Regarded as the best general source of information for any given compound, material safety data sheets (MSDSs) are the primary means of hazard communication. As required by OSHA, the standard MSDS contains data in eight sections: the manufacturer, hazardous ingredients, physical and chemical characteristics, fire and explosive hazard data, reactivity data, health hazard data, precautions for safe handling and use, and control measures. While other formats exist, all MSDSs must provide the pertinent physical, chemical, and toxicological data required for working safely with a given chemical.

The Hazard Communication Standard, and the newer Laboratory Standard for academic and research labs enacted in 1991, specify that workers must have ready access to the MSDSs for each compound to which they may be exposed. Indeed, OSHA places a heavy emphasis on the Hazard Communication requirements; noncompliance carries fines up to $70,000 and more. For a large institution, however, the task of getting the proper MSDS to the right place can be particularly challenging. Ralph Stuart, the environmental safety manager for the University of Vermont at Burlington, explains, "Our campus has nearly 400 labs with at least 100 chemicals each. Because our purchasing department places all the orders for chemicals, it frequently receives the MSDSs from the suppliers. Unfortunately, the MSDSs do not always make it from there to the researchers who originally placed the orders." To solve this problem, Stuart's department established and maintains the Vermont SIRI MSDS Archive Web page (http://siri.uvm.edu/msds), providing free access to at least 180,000 MSDSs.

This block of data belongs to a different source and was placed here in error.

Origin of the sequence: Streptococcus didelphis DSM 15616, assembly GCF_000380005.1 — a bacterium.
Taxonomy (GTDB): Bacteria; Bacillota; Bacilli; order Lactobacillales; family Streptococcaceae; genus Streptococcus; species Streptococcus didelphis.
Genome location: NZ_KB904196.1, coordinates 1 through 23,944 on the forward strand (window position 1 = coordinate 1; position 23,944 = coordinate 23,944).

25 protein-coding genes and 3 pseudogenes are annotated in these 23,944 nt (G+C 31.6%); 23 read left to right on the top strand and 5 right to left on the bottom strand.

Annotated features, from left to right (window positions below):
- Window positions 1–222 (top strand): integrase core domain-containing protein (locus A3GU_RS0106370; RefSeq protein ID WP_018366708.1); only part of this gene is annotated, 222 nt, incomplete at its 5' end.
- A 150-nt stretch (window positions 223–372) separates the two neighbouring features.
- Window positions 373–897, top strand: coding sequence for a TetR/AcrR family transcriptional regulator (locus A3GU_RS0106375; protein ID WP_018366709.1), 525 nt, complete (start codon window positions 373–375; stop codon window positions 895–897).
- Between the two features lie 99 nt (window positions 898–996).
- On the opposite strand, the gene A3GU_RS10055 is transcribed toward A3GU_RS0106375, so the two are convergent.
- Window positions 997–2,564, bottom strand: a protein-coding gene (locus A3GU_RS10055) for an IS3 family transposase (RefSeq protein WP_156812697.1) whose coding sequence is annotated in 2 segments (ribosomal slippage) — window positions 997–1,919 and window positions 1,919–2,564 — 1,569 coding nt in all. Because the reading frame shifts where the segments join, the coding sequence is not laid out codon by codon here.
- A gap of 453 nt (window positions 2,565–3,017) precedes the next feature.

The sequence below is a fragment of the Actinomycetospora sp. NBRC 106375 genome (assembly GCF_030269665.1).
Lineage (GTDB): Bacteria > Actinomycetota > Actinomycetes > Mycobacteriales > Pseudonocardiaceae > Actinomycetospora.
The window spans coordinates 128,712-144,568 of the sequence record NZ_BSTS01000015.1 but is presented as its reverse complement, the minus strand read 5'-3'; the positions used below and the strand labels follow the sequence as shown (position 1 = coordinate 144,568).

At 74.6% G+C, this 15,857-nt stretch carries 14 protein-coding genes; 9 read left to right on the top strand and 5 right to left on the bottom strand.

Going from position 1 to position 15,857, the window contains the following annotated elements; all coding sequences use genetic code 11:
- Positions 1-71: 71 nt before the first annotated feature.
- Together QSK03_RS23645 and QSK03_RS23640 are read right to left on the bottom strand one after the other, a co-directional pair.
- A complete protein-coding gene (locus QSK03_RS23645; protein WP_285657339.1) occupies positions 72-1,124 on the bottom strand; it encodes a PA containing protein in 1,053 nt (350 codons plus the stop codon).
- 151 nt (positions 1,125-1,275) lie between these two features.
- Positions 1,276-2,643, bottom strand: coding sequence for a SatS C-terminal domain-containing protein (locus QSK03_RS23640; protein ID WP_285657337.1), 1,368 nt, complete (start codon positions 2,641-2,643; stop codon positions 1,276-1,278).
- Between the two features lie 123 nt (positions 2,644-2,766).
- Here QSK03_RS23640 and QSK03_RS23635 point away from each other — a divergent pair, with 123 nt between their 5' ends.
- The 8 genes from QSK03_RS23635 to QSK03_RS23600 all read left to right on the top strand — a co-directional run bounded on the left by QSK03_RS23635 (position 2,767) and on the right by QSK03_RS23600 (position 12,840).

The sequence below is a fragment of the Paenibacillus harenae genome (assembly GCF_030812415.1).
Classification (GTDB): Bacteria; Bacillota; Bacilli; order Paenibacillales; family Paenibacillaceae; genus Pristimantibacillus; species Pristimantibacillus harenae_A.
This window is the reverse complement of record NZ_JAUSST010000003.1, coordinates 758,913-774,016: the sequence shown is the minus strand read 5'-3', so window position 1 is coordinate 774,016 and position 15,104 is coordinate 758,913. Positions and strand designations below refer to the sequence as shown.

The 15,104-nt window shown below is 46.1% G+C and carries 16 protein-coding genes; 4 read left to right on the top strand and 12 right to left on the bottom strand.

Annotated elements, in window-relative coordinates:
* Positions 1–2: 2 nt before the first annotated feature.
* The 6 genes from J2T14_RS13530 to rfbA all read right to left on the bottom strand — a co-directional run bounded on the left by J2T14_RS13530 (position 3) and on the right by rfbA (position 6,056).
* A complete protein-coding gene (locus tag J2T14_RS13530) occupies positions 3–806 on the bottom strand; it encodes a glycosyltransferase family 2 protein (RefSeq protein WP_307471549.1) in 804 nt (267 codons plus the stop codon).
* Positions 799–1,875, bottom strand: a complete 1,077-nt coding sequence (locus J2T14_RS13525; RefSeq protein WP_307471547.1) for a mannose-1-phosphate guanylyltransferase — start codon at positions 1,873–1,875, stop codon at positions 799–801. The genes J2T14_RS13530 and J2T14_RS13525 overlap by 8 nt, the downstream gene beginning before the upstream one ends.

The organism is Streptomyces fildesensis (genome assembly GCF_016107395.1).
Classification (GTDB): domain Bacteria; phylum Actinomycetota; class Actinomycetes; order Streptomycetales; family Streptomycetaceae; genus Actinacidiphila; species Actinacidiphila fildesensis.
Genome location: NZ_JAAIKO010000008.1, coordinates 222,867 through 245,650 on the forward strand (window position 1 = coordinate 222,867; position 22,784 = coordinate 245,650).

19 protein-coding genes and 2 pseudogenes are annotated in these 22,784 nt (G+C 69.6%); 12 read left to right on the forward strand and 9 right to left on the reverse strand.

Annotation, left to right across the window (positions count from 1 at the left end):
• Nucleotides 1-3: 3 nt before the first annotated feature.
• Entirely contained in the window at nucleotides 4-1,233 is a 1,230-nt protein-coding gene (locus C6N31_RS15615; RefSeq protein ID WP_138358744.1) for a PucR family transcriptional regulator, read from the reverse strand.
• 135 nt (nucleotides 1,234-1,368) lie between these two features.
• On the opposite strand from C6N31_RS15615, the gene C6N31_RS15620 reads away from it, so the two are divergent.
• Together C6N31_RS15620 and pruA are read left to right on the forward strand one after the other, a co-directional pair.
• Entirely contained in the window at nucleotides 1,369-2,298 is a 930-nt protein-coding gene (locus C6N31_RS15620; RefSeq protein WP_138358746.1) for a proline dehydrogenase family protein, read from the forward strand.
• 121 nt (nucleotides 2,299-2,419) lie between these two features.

Robert Toreki
Similarly, Robert Toreki, associate professor of chemistry at the University of Kentucky, writes and maintains "Where to Find MSDSs on the Internet" (www.ilpi.com/msds/index.chtml). This page has links to more than 60 Internet sources for free MSDS information grouped in various categories and features a section of "frequently asked questions" about MSDSs. Toreki's motivation for maintaining this popular site is simple. "I've seen some horrible lab accidents, including a couple where people have been nearly killed," he said. "I developed a strong personal belief that information that saves lives and prevents injury should be freely available to all." Certainly, the 1,900 hits his Web site has on peak days speak loudly about the need for this information.